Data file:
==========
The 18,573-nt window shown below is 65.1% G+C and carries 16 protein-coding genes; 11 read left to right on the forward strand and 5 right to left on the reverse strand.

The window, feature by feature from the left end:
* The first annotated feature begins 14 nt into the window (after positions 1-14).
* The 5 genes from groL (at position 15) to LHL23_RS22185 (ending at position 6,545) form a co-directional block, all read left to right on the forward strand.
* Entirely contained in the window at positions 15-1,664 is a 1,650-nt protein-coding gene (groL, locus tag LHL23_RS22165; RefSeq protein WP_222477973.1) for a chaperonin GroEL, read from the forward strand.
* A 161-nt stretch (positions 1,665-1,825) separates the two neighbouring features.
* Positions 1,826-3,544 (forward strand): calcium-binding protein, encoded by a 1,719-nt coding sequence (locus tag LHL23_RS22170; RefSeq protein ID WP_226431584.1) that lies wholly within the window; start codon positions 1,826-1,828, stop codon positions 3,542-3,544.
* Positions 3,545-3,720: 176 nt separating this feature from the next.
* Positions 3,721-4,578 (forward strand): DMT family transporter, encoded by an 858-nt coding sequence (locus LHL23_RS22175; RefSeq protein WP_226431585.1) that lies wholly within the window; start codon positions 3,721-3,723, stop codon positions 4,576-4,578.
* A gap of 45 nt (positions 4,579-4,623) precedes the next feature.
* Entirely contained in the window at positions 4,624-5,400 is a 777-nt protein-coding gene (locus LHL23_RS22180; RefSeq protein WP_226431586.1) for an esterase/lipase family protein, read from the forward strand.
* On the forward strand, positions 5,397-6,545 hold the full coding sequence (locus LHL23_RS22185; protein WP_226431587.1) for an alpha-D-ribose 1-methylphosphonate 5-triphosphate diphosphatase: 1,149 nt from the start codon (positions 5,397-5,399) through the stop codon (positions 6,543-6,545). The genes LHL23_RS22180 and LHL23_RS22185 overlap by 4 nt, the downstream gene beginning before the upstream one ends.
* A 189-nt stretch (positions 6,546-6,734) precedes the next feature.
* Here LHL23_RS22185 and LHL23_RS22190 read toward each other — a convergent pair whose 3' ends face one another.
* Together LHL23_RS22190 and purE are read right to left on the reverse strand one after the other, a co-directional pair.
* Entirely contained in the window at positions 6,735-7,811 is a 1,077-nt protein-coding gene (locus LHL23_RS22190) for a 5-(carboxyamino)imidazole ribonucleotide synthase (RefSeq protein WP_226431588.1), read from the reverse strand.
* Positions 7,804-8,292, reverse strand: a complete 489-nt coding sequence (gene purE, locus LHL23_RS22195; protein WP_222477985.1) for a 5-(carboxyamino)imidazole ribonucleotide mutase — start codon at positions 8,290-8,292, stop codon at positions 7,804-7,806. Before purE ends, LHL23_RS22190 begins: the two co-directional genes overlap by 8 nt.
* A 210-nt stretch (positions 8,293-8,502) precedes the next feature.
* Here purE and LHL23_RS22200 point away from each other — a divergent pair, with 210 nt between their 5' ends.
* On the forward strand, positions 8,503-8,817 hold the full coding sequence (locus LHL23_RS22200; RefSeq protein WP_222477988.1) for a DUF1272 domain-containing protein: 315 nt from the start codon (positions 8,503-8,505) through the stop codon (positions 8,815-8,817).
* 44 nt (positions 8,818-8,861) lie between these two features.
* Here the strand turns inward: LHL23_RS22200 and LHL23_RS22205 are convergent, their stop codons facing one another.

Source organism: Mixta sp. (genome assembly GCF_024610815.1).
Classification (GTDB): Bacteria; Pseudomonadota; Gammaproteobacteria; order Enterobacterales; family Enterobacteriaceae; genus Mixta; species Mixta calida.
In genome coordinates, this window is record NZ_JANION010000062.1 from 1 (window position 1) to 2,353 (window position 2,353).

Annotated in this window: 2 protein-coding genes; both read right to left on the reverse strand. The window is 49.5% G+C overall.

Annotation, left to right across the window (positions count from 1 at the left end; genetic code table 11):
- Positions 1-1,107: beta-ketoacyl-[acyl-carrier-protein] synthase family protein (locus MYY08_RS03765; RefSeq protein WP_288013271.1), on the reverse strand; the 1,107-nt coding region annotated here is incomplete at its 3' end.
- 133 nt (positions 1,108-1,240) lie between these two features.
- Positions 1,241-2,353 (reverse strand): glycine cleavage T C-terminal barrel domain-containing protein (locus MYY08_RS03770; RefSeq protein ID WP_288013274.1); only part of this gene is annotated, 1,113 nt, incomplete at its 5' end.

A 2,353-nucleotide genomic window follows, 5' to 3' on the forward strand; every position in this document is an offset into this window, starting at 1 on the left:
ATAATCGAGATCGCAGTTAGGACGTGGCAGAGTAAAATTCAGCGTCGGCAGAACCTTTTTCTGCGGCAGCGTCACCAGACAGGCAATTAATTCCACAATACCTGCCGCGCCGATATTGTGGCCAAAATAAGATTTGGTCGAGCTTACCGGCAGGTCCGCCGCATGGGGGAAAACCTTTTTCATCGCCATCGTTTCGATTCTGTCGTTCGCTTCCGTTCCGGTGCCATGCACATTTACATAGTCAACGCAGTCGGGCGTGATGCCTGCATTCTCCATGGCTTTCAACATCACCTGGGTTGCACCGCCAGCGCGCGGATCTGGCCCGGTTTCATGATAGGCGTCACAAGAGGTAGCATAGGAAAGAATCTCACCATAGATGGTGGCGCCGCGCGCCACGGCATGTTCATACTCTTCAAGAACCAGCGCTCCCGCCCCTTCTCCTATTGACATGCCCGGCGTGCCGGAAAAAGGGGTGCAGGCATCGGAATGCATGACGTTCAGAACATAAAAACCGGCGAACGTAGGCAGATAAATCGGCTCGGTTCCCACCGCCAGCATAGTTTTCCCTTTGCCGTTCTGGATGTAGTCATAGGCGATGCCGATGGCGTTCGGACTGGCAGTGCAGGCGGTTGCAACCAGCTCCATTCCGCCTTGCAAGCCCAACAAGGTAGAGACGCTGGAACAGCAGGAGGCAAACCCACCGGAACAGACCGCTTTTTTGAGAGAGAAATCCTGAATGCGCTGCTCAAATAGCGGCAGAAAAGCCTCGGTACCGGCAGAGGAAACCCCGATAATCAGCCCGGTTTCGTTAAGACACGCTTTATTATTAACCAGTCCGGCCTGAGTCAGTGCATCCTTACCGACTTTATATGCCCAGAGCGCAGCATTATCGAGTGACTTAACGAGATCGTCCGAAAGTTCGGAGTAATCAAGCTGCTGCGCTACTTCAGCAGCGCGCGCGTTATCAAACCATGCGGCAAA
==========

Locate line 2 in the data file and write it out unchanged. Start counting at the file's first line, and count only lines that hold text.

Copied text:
The window, feature by feature from the left end: